I’m sitting on the back deck with my wife having a dark roast and worshipping my goddess. I got to thinking about one of Jesus’ brothers, James. He was sometimes called “James the Just” by the early church fathers. I call him the “Lost brother of Jesus.” Lost, because he is hardly ever mentioned in the New Testament. But, according to many early Christians he was the leader of the apostles after Jesus’ death and resurrection.
Jesus grew up with four “half” brothers – James, Joses, Simon and Judas – and sisters (Matthew 13:55-56). There’s nothing about the lives of the young brothers as they grew up so we know nothing of the relationship of James to Jesus or the rest of the brothers. James was present with the other brothers in the upper room where God sent the Holy Spirit to the group after Jesus’ resurrection.
During Jesus’ ministry the initial followers, the twelve apostles, didn’t think of themselves as a new religious group. They were Jews living in a Jewish culture. James the Just was not one of the twelve but strictly adhered to the teachings of Jesus. Paul explicitly recognizes James, the brother of Jesus, who stands first along with Peter and John, as the “pillars” of the movement (Galatians 2:9, 12). The author of Acts, however, appears to marginalize James and only mentions James twice (Acts 15:13, 21:18) throughout the entire book.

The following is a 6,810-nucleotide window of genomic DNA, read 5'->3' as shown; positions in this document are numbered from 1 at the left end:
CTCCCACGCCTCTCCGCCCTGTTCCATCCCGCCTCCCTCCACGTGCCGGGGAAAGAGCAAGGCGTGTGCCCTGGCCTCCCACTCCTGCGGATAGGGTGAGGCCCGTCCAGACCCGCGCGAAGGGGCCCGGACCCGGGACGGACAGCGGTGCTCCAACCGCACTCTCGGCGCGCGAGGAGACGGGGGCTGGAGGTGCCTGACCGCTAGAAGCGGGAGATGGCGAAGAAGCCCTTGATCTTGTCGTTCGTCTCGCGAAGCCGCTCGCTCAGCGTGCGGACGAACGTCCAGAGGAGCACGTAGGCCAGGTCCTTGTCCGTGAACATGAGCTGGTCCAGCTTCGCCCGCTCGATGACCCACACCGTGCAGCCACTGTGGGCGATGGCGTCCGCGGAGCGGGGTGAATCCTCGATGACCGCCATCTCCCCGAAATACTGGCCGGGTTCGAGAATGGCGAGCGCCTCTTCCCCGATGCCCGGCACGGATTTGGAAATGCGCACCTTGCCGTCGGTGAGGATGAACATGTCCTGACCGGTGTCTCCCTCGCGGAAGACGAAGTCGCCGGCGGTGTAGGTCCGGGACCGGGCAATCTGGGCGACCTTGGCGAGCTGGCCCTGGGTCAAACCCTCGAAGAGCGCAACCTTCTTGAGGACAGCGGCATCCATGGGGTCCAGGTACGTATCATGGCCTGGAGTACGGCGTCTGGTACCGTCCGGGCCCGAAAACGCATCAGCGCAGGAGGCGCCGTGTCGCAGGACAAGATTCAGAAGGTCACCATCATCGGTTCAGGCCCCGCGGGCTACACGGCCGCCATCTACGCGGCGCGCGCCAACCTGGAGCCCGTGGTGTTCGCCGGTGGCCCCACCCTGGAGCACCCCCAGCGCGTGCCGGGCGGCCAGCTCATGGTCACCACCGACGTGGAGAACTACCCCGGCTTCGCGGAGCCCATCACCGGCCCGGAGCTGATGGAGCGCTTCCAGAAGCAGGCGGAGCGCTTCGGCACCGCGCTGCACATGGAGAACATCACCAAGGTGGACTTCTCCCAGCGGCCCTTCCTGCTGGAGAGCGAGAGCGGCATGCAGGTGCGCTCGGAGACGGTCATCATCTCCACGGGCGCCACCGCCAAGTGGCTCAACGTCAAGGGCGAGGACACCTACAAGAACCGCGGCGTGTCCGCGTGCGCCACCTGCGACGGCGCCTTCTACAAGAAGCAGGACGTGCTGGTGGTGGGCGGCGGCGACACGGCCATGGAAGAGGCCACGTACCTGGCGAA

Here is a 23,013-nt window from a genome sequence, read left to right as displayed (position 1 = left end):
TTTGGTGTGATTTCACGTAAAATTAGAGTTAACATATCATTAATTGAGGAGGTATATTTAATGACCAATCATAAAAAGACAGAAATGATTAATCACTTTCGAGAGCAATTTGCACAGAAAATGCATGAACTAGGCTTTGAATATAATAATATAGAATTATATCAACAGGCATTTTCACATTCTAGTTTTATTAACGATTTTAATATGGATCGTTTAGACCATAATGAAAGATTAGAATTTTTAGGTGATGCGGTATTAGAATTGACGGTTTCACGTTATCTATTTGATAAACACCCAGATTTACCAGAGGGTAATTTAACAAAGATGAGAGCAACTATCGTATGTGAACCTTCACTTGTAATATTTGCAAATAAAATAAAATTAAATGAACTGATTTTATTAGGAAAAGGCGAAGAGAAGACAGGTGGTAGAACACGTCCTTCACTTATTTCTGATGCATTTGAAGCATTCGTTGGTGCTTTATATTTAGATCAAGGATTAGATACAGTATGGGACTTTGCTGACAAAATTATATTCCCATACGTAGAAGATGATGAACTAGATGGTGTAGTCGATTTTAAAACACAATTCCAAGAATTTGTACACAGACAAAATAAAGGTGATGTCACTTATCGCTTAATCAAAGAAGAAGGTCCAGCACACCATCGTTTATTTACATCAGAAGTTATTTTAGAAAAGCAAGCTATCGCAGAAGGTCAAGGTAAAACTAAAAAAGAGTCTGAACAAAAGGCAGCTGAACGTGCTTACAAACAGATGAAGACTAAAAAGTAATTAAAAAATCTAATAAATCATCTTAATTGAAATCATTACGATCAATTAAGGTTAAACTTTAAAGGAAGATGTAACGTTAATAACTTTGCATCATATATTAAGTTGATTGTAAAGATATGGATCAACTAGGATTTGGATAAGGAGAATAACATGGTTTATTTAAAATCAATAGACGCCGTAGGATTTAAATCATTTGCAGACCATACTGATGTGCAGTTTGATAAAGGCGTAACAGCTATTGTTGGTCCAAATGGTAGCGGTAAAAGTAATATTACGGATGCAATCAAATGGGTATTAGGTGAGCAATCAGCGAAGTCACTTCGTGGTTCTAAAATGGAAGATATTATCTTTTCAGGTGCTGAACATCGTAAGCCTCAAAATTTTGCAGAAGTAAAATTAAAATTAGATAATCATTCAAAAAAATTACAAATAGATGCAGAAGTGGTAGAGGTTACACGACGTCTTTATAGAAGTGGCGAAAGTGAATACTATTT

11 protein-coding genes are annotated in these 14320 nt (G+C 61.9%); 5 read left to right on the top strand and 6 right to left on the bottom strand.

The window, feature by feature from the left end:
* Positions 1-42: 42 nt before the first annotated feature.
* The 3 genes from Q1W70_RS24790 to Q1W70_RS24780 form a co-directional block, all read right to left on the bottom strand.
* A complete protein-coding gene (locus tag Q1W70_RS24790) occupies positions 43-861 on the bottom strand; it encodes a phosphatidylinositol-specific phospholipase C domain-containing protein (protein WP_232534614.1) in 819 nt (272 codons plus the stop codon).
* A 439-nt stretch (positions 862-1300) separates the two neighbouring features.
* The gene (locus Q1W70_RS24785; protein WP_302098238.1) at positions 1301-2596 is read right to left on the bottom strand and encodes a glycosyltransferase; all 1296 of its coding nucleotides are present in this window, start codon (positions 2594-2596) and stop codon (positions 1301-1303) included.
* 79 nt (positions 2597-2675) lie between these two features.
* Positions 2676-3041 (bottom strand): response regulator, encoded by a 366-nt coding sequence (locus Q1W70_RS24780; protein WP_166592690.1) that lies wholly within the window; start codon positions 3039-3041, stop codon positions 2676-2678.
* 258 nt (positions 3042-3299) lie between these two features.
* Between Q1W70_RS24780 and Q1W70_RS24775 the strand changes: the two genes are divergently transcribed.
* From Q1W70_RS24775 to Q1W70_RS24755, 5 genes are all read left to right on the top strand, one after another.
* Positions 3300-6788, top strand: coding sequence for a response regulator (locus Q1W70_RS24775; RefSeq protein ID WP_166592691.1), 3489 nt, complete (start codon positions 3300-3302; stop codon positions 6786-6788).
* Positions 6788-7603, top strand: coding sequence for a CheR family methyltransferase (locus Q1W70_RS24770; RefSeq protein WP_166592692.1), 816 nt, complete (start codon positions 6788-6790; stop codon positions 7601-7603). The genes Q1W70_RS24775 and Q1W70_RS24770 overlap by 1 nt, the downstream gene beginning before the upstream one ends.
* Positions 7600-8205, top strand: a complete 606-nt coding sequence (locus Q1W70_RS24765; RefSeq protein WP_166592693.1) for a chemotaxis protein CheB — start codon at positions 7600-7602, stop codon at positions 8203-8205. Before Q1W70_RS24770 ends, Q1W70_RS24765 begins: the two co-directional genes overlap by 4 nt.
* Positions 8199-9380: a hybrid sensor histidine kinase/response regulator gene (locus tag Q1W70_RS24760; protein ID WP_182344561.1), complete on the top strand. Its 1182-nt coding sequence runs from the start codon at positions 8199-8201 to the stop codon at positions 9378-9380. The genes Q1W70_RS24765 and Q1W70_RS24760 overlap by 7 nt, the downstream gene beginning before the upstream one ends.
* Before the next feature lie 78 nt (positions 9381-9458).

The epistle of James was labelled a “disputed” work and was barely included in the canon of the New Testament. It was excluded in an early manuscript known as the Codex Muratorian. Even Martin Luther called it “an epistle of straw.” The reason the epistle of James presents problems to Christians is that James repeatedly upholds the need to keep God’s laws and referring to the Ten Commandments as “the royal law” (James 2:8). His epistle shares far more similarities to the words of Jesus than either Paul or Peter. James does not change Jesus’ teachings. James says that without works, your faith is dead. Works enhances our faith.
The Roman Catholics look to Peter as true leader of the Christian chruch. Most Protestants approve of Paul’s “believing without works” theology. I don’t see too many Christians relating to James the Just, though. I can see why. Jesus’ teachings require us to do something – feeding the poor, tending to the sick, giving alms, giving up wealth and possessions – and isn’t such a popular religion at all. It’s too hard – our culture cannot handle that!
Time for another cup y’all.